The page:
April 6, 2017 03:03 PM

Louisiana lawmakers will take another shot at barring women ages 18 to 20 from performing nude in strip clubs after a judge last month ruled that a previous law with same the aim passed last year was unconstitutionally vague, according to multiple press accounts.

Nola.com reports that state Sen. Ronnie Johns’ bill “appears aimed at cleaning up language that U.S. District Judge Carl Barbier found was too problematic to keep the entire law in place.” Three women under 21 who work in strip clubs challenged last year’s law, arguing in a suit that it deprives them of their livelihood. While Barbier ruled that he thought the state was on firm legal ground with the intent of the law — to protect under-21 women who work in adult venues from exploitation and “secondary effects” such as exposure to illegal narcotics — the federal judge ruled that other parts of the law were too vague.

According to nola.com:

Among the vague provisions Barbier cited was “inconsistency” in Louisiana statutes “with respect to its definition of the naked breast.” Under Johns’ bill, the law would create a new definition for “semi-nude” that allows women over 21 to show their breasts, but prohibits men and women younger than that from “showing a majority of the male or female buttocks” and the “lower portion of the female breast.”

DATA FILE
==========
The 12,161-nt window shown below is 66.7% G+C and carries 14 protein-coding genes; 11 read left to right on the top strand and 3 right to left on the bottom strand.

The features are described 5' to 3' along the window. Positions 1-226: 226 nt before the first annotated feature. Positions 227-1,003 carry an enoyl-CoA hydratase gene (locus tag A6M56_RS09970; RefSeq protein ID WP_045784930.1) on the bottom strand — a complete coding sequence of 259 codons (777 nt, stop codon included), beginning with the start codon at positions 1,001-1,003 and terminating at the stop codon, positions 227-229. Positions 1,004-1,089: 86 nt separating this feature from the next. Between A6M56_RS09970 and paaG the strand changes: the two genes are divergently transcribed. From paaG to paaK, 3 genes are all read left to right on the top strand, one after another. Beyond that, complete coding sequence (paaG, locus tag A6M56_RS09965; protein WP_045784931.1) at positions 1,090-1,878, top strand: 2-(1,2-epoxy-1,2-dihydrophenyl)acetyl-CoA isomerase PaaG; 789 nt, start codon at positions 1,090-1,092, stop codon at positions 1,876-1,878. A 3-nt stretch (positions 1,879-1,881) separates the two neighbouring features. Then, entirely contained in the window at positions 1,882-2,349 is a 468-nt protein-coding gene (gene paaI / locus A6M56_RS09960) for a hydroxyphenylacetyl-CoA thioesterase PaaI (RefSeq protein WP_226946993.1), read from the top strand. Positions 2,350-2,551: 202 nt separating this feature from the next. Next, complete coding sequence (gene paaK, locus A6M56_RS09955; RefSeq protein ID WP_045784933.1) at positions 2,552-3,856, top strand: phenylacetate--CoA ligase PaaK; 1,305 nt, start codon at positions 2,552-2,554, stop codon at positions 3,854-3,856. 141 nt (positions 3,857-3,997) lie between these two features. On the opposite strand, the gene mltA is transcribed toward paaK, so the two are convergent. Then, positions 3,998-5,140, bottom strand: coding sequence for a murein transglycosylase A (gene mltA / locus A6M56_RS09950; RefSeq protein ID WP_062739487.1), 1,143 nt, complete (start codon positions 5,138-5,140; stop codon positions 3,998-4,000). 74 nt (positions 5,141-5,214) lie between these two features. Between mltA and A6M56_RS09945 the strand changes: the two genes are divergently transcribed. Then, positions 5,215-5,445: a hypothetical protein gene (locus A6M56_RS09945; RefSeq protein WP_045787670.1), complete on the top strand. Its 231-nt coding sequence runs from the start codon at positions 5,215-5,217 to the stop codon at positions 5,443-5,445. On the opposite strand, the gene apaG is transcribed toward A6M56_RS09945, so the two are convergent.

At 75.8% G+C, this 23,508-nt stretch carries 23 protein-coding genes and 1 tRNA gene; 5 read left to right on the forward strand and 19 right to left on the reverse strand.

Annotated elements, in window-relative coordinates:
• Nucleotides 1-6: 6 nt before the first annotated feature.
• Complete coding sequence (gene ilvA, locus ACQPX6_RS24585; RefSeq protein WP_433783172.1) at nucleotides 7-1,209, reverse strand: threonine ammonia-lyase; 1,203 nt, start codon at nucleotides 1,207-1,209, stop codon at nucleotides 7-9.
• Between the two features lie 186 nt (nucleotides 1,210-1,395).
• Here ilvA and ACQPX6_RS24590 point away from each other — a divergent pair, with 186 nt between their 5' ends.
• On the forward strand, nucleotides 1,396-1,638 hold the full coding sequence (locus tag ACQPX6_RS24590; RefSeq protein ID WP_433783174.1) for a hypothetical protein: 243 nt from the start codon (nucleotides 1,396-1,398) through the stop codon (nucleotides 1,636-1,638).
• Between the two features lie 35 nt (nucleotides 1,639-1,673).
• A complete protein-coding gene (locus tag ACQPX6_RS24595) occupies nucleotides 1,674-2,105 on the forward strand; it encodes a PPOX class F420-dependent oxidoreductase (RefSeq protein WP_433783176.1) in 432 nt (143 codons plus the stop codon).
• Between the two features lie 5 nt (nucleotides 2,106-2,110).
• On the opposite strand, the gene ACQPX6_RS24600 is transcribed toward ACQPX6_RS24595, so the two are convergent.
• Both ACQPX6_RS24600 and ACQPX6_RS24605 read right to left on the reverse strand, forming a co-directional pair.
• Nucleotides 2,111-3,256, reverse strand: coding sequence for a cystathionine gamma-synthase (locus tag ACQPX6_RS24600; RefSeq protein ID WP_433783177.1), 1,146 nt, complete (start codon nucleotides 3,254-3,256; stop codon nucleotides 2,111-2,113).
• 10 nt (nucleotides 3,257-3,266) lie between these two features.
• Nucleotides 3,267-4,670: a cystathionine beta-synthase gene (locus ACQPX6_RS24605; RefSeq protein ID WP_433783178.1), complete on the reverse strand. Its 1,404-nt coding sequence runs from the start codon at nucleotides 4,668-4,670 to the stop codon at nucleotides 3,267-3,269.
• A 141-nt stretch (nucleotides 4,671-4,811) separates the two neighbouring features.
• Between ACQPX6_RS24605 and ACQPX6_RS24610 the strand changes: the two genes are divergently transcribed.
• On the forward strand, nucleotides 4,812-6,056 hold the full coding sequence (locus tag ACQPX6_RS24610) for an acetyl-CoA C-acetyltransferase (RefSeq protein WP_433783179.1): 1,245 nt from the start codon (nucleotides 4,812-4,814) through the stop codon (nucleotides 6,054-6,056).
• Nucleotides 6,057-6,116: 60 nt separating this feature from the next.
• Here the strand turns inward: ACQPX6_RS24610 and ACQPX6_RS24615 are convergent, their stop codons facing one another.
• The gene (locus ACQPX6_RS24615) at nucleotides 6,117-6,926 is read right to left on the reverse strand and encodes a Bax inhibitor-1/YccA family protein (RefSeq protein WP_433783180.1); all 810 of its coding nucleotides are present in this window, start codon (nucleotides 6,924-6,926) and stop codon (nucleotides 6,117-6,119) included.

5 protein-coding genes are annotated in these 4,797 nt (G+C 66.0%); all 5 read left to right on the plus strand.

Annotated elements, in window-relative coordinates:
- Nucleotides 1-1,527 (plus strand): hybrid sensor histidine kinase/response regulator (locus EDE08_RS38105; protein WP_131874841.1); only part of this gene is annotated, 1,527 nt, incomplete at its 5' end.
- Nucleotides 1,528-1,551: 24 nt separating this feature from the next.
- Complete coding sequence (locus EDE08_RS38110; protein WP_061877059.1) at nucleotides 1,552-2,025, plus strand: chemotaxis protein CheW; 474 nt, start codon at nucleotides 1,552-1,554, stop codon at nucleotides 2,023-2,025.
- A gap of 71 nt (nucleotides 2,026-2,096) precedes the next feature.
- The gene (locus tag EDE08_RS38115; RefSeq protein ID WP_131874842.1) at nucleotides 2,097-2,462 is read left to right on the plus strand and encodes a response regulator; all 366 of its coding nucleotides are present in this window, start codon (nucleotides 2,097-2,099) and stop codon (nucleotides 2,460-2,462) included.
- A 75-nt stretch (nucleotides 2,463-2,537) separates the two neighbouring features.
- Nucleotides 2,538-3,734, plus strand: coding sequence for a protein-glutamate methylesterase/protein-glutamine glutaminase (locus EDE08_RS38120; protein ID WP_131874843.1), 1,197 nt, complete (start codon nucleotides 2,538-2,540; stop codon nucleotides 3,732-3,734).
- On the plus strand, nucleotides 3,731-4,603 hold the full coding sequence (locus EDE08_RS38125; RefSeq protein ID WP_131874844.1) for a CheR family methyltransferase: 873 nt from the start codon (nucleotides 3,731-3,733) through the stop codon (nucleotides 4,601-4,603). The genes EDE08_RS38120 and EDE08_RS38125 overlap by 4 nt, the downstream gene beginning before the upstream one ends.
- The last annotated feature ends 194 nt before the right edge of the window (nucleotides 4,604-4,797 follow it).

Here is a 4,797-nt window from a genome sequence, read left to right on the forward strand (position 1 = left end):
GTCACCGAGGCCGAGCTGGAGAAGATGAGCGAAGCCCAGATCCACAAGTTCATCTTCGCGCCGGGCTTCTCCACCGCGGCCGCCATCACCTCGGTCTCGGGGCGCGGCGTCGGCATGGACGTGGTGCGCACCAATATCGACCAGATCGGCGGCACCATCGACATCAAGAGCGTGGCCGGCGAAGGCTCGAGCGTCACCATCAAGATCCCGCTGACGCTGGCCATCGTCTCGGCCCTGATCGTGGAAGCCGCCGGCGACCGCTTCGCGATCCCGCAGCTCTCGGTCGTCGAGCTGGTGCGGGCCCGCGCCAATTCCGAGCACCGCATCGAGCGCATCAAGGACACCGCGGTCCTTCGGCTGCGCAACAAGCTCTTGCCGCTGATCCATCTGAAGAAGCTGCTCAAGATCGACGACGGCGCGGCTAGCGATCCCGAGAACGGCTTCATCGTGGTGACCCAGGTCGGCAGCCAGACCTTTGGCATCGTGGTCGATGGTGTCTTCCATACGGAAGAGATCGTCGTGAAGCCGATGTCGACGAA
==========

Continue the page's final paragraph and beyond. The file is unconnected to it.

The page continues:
The legislation is crafted to allow women younger than 21 to work at bars and restaurants where skimpy clothing is worn as part of a uniform, and also seeks to limit the exposure of 18- to 20-year-old cocktail waitresses at adult nightclubs. For instance: An 18- to 20-year-old could serve drinks at a strip club or wear a bikini-like uniform at a restaurant, but she wouldn’t be able to wear a thong, “T-back” underwear or nipple coverings such as pasties while doing it.

The proposed bill goes so far as barring certain types of nipple coverings for women age 18 to 20, including anything “flesh-colored” or “any substance that can be washed off of the skin, including paint or makeup.” The covering also “shall not simulate the appearance of the anatomical area that it covers.”

Stop blushing and read more — if you dare — here.